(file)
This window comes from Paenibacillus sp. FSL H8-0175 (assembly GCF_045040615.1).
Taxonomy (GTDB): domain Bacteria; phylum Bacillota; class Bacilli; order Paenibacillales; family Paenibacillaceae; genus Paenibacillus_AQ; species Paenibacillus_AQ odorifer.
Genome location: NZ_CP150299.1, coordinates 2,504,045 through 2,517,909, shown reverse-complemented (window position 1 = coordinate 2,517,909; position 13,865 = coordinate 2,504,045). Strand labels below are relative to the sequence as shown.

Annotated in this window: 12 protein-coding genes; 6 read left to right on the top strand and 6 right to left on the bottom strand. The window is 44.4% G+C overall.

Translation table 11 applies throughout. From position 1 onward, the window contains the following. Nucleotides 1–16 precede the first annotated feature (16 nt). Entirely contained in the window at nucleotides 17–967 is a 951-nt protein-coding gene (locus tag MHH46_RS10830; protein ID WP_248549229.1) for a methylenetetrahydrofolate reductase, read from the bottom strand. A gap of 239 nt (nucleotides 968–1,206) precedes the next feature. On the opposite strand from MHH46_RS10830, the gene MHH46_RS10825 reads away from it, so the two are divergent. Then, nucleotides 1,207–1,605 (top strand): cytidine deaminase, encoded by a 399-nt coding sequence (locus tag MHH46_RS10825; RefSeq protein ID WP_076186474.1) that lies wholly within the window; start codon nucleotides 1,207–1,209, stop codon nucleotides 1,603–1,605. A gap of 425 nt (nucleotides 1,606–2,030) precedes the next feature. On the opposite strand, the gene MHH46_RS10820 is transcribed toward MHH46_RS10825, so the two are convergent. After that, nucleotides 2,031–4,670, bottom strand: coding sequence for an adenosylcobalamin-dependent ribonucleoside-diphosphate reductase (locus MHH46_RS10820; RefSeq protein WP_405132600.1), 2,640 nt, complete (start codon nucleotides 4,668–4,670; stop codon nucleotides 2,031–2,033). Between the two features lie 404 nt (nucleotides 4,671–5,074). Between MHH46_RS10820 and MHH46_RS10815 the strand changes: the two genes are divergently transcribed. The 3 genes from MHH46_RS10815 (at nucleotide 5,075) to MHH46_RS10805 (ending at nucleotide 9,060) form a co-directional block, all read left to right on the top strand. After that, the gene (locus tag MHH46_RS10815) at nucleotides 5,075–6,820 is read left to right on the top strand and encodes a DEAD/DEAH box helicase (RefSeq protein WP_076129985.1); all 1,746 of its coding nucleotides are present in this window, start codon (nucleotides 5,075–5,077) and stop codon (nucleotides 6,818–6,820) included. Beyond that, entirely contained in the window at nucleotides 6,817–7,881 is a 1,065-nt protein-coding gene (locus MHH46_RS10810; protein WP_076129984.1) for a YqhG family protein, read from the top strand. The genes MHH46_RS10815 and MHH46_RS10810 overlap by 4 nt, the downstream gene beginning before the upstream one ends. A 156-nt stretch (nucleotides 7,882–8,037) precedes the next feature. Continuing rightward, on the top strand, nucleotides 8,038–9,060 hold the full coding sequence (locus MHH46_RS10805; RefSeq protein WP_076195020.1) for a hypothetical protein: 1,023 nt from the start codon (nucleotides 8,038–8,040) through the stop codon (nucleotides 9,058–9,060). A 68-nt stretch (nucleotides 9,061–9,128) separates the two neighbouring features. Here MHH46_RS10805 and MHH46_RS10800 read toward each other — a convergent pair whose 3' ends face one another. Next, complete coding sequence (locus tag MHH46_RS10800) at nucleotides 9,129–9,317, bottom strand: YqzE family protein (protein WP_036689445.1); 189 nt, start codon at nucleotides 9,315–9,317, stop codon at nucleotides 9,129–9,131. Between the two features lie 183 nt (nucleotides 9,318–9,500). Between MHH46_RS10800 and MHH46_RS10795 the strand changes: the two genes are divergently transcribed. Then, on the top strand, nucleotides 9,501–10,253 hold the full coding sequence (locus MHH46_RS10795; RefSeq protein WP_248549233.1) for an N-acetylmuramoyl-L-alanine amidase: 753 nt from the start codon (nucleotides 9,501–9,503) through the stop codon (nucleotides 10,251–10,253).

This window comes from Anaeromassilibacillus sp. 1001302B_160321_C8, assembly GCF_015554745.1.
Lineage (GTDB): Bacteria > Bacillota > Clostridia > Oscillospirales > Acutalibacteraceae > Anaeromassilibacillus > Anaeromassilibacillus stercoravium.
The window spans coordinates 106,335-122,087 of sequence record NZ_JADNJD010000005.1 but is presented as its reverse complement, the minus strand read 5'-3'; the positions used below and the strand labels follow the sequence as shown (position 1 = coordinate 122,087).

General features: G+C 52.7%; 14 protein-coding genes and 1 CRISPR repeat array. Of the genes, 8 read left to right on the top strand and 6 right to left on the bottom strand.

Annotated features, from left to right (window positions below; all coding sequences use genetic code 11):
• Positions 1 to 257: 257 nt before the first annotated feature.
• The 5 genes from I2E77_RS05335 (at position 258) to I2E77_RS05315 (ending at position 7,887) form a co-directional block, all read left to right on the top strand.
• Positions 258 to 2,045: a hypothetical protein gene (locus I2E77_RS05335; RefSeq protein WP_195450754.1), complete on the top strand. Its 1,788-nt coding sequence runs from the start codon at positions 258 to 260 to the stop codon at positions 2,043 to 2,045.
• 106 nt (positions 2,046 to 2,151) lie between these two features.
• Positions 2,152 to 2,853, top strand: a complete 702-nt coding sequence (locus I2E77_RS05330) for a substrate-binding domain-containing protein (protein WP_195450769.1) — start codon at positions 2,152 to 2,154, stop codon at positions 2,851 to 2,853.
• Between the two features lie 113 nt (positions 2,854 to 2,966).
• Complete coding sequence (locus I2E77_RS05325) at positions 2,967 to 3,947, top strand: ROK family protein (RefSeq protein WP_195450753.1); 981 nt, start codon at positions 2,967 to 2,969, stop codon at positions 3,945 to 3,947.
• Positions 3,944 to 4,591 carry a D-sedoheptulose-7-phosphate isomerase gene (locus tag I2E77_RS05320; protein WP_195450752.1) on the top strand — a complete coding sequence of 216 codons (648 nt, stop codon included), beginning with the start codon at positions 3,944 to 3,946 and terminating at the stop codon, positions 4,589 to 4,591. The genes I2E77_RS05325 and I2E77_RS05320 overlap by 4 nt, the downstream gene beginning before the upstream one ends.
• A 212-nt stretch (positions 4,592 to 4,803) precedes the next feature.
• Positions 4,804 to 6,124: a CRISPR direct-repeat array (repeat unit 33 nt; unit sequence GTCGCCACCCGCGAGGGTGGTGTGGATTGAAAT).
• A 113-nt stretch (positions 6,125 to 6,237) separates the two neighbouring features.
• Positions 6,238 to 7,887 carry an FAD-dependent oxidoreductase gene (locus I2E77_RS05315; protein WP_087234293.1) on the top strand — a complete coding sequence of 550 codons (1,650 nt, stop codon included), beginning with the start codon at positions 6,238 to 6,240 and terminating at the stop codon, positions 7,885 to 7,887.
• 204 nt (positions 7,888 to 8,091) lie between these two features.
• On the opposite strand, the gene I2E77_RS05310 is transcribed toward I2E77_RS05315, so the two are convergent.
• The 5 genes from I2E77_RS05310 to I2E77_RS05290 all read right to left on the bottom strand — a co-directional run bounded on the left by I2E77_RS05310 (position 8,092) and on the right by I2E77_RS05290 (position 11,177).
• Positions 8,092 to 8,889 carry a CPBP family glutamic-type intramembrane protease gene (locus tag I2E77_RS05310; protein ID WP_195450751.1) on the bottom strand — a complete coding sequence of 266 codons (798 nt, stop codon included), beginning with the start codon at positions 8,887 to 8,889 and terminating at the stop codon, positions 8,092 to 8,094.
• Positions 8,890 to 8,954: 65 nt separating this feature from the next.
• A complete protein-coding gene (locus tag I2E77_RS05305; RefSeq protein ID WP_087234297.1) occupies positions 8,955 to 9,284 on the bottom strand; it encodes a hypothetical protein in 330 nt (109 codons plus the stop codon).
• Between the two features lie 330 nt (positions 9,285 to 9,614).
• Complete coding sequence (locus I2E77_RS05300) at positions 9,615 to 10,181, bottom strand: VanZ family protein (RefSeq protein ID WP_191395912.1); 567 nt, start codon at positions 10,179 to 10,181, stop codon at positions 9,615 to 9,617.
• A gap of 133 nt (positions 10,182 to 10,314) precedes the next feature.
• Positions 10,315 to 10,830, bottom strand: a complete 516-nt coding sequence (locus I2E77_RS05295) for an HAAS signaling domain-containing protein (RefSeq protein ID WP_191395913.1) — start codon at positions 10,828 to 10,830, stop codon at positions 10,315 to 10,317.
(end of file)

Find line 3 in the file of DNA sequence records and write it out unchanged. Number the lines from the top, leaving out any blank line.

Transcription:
Genome location: NZ_CP150299.1, coordinates 2,504,045 through 2,517,909, shown reverse-complemented (window position 1 = coordinate 2,517,909; position 13,865 = coordinate 2,504,045). Strand labels below are relative to the sequence as shown.